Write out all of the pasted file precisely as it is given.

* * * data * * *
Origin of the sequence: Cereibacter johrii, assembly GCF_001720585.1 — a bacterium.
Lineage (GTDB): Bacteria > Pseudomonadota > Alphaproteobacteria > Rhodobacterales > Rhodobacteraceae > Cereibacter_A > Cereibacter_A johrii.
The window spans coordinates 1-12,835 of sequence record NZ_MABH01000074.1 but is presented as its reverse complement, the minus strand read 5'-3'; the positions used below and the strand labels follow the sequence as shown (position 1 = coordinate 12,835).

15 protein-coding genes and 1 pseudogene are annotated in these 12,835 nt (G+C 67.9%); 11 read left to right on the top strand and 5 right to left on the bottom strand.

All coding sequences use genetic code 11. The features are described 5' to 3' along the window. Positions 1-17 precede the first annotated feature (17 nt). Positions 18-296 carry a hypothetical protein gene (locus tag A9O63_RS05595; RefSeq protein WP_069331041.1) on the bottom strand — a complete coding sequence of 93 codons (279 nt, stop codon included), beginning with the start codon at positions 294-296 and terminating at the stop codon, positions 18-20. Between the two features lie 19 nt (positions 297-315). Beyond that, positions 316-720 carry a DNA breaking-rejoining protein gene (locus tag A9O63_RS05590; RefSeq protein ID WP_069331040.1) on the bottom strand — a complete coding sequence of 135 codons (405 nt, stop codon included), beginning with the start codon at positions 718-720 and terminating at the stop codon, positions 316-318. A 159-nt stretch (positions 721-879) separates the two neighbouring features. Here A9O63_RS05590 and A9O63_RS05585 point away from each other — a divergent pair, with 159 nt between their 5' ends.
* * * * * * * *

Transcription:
Origin of the sequence: Cereibacter johrii, assembly GCF_001720585.1 — a bacterium.
Lineage (GTDB): Bacteria > Pseudomonadota > Alphaproteobacteria > Rhodobacterales > Rhodobacteraceae > Cereibacter_A > Cereibacter_A johrii.
The window spans coordinates 1-12,835 of sequence record NZ_MABH01000074.1 but is presented as its reverse complement, the minus strand read 5'-3'; the positions used below and the strand labels follow the sequence as shown (position 1 = coordinate 12,835).

15 protein-coding genes and 1 pseudogene are annotated in these 12,835 nt (G+C 67.9%); 11 read left to right on the top strand and 5 right to left on the bottom strand.

All coding sequences use genetic code 11. The features are described 5' to 3' along the window. Positions 1-17 precede the first annotated feature (17 nt). Positions 18-296 carry a hypothetical protein gene (locus tag A9O63_RS05595; RefSeq protein WP_069331041.1) on the bottom strand — a complete coding sequence of 93 codons (279 nt, stop codon included), beginning with the start codon at positions 294-296 and terminating at the stop codon, positions 18-20. Between the two features lie 19 nt (positions 297-315). Beyond that, positions 316-720 carry a DNA breaking-rejoining protein gene (locus tag A9O63_RS05590; RefSeq protein ID WP_069331040.1) on the bottom strand — a complete coding sequence of 135 codons (405 nt, stop codon included), beginning with the start codon at positions 718-720 and terminating at the stop codon, positions 316-318. A 159-nt stretch (positions 721-879) separates the two neighbouring features. Here A9O63_RS05590 and A9O63_RS05585 point away from each other — a divergent pair, with 159 nt between their 5' ends.